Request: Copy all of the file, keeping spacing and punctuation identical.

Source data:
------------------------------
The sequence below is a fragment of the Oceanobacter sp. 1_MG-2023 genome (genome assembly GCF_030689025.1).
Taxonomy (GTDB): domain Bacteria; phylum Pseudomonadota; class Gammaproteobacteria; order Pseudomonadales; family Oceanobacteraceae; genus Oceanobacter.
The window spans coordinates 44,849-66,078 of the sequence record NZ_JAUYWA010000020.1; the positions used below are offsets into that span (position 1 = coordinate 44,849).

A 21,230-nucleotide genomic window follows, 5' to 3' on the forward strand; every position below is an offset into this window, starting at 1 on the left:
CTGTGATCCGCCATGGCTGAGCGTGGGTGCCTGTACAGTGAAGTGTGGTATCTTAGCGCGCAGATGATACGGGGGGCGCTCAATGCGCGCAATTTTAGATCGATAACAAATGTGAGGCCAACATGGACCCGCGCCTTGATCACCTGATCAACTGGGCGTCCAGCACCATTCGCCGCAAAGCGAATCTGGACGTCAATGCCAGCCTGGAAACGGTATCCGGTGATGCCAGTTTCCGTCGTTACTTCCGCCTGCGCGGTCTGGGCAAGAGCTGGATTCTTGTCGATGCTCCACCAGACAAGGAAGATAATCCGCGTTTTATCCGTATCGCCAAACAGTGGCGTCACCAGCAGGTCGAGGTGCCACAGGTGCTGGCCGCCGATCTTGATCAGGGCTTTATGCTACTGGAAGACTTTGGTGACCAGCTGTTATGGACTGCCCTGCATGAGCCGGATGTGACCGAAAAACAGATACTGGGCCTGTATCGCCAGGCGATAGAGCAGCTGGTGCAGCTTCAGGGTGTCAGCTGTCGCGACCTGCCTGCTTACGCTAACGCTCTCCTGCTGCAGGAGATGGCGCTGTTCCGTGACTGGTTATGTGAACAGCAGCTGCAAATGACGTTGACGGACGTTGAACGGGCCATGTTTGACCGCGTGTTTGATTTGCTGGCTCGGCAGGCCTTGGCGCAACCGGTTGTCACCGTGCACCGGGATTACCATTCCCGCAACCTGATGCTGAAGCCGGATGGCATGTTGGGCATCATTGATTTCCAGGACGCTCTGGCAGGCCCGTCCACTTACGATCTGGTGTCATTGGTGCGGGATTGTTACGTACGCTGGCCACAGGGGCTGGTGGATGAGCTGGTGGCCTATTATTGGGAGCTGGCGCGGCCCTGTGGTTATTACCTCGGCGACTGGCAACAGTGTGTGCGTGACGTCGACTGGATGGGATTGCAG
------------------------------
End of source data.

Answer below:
The sequence below is a fragment of the Oceanobacter sp. 1_MG-2023 genome (genome assembly GCF_030689025.1).
Taxonomy (GTDB): domain Bacteria; phylum Pseudomonadota; class Gammaproteobacteria; order Pseudomonadales; family Oceanobacteraceae; genus Oceanobacter.
The window spans coordinates 44,849-66,078 of the sequence record NZ_JAUYWA010000020.1; the positions used below are offsets into that span (position 1 = coordinate 44,849).

A 21,230-nucleotide genomic window follows, 5' to 3' on the forward strand; every position below is an offset into this window, starting at 1 on the left:
CTGTGATCCGCCATGGCTGAGCGTGGGTGCCTGTACAGTGAAGTGTGGTATCTTAGCGCGCAGATGATACGGGGGGCGCTCAATGCGCGCAATTTTAGATCGATAACAAATGTGAGGCCAACATGGACCCGCGCCTTGATCACCTGATCAACTGGGCGTCCAGCACCATTCGCCGCAAAGCGAATCTGGACGTCAATGCCAGCCTGGAAACGGTATCCGGTGATGCCAGTTTCCGTCGTTACTTCCGCCTGCGCGGTCTGGGCAAGAGCTGGATTCTTGTCGATGCTCCACCAGACAAGGAAGATAATCCGCGTTTTATCCGTATCGCCAAACAGTGGCGTCACCAGCAGGTCGAGGTGCCACAGGTGCTGGCCGCCGATCTTGATCAGGGCTTTATGCTACTGGAAGACTTTGGTGACCAGCTGTTATGGACTGCCCTGCATGAGCCGGATGTGACCGAAAAACAGATACTGGGCCTGTATCGCCAGGCGATAGAGCAGCTGGTGCAGCTTCAGGGTGTCAGCTGTCGCGACCTGCCTGCTTACGCTAACGCTCTCCTGCTGCAGGAGATGGCGCTGTTCCGTGACTGGTTATGTGAACAGCAGCTGCAAATGACGTTGACGGACGTTGAACGGGCCATGTTTGACCGCGTGTTTGATTTGCTGGCTCGGCAGGCCTTGGCGCAACCGGTTGTCACCGTGCACCGGGATTACCATTCCCGCAACCTGATGCTGAAGCCGGATGGCATGTTGGGCATCATTGATTTCCAGGACGCTCTGGCAGGCCCGTCCACTTACGATCTGGTGTCATTGGTGCGGGATTGTTACGTACGCTGGCCACAGGGGCTGGTGGATGAGCTGGTGGCCTATTATTGGGAGCTGGCGCGGCCCTGTGGTTATTACCTCGGCGACTGGCAACAGTGTGTGCGTGACGTCGACTGGATGGGATTGCAG